Author to talk about diplomacy

SOUTHWEST HARBOR — Robert Kelley, author of “Agency Change: Diplomatic Action Beyond the State,” will be at Southwest Harbor Public Library, Tuesday, July 28, at 5:30 p.m.

The topic of Kelley’s talk will address change and continuity in the institution of diplomacy. “Agency Change” was written after groundbreaking research in diplomatic studies. Professor Kelley puts forth that modern diplomatic efforts derive not from states whose centuries-long power is loosening, but rather from a new breed of diplomats; non-state diplomatic actors like religious leaders, celebrities and technology companies. “Agency Change” illustrates how parallel, yet disparate diplomatic systems are emerging – statesmen seeing power and non-state actors seeking solutions to problems – and examines different mutually beneficial solutions to the phenomenon.

Kelley suggests the time has come for governments to innovate so they can coexist with non-state actors. The two sides have separate aims and exhibit tendencies to compete with each other for supremacy in diplomatic affairs. A more enduring, mutually beneficial solution would be for each side to adopt compensatory positions to satisfy what their counterpart cannot. Kelley feels it is time for states to embrace change and respond to a world in which diplomacy has gone public.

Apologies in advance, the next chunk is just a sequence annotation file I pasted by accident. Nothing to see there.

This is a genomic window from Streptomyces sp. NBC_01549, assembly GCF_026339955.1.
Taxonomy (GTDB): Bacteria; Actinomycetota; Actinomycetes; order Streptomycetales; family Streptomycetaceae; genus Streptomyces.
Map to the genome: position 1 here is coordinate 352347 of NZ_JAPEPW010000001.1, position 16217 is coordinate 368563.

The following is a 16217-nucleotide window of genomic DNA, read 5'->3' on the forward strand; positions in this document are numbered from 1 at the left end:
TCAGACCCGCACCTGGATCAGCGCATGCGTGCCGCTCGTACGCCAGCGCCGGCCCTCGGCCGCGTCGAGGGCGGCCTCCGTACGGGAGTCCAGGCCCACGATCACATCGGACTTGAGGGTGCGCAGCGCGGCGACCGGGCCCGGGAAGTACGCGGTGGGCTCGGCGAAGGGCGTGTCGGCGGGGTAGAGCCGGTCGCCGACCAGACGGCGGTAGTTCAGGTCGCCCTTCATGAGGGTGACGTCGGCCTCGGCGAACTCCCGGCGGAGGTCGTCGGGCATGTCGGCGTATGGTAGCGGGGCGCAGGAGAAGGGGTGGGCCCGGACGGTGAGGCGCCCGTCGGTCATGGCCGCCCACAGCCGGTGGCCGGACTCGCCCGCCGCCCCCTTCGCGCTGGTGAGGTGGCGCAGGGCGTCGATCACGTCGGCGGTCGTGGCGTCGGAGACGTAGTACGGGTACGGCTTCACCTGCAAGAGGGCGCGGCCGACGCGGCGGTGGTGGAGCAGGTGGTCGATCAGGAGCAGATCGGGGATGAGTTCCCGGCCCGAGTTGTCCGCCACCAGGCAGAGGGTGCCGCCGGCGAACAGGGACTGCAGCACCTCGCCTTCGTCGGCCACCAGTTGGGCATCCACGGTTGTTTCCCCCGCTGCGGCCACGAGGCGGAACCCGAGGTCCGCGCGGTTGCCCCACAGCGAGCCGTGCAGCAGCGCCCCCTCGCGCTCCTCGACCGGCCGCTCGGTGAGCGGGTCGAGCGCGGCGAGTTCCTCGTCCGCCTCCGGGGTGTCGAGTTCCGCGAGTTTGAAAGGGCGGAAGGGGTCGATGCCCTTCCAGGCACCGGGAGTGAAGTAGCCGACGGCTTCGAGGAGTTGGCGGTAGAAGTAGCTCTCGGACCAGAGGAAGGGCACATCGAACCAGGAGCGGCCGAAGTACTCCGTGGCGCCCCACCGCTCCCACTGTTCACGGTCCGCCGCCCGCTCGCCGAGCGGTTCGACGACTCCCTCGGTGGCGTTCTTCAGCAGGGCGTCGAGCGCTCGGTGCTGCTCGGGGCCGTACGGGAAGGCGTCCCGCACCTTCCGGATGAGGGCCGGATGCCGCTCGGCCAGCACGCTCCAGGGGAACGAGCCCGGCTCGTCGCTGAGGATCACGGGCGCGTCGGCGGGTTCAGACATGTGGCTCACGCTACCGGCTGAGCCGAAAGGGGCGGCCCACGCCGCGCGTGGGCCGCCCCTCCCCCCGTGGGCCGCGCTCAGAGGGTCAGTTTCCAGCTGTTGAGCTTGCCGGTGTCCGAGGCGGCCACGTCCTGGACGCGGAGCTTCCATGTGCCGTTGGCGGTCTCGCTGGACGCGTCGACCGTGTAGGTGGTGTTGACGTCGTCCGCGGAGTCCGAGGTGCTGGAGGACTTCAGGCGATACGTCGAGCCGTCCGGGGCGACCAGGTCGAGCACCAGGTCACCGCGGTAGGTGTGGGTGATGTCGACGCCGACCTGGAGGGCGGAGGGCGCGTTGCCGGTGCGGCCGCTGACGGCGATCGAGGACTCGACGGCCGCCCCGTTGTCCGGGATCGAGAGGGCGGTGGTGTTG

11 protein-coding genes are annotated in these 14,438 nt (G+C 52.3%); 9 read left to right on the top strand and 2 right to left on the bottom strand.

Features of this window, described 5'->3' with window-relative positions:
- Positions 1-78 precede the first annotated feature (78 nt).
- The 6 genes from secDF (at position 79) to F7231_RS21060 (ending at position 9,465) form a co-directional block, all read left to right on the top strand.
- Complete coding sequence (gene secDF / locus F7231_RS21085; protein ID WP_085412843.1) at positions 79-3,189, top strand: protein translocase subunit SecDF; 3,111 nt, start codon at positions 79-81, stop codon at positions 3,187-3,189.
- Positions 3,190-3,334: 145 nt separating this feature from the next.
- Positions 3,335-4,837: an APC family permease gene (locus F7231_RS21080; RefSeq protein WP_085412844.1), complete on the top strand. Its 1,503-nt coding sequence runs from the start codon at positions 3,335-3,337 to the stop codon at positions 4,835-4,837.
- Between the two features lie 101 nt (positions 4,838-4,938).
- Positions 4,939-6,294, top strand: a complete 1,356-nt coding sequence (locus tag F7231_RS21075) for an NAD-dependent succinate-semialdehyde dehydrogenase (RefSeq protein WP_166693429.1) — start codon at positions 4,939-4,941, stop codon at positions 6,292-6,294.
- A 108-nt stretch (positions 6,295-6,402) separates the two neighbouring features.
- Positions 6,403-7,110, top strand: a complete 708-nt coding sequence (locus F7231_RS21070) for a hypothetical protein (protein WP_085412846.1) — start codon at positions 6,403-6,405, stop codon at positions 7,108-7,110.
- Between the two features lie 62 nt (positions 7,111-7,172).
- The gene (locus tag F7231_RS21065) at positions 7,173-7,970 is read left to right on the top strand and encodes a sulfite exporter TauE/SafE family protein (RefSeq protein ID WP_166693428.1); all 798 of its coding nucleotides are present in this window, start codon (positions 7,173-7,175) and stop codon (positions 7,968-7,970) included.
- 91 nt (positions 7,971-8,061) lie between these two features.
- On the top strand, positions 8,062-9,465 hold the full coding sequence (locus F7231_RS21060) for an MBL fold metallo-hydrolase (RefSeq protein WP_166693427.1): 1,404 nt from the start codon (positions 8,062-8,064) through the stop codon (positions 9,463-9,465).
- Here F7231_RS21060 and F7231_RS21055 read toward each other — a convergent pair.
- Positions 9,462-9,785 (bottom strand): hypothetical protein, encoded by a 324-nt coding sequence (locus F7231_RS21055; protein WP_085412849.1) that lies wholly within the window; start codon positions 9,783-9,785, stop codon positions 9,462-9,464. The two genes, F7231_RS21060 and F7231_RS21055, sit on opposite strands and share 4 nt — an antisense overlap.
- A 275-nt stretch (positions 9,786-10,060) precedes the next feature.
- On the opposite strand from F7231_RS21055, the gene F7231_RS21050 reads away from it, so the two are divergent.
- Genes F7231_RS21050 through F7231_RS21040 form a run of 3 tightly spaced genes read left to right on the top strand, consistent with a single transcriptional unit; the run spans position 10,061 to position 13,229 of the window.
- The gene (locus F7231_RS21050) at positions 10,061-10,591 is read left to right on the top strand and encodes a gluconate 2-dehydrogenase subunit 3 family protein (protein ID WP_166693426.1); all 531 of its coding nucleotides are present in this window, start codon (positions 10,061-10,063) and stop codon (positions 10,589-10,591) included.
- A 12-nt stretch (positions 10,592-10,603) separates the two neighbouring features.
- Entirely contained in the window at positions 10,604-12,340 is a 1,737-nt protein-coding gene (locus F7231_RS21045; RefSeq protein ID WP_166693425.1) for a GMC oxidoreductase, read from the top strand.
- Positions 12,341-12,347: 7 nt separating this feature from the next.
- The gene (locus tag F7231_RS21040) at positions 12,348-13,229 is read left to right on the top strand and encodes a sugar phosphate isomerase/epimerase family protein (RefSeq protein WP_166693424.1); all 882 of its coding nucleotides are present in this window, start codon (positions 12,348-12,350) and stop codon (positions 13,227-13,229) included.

Kelley is an assistant professor at the School of International Service, American University. With expertise on the subject accumulated over two decades, Kelley first gained recognition in the field of diplomacy as the 2007 Hayward R. Alker Postdoctoral Fellow at the Center for International Studies, University of Southern California. Recently he directed the Intercultural Management Institute at American University, setting a new course for training and consulting of diplomatic corps around the world. Currently, he runs an annual skills institute on crisis diplomacy at American University. He is a native of East Winthrop.

Following the talk, there will be time for questions and answers. Call the library at 244-7065.

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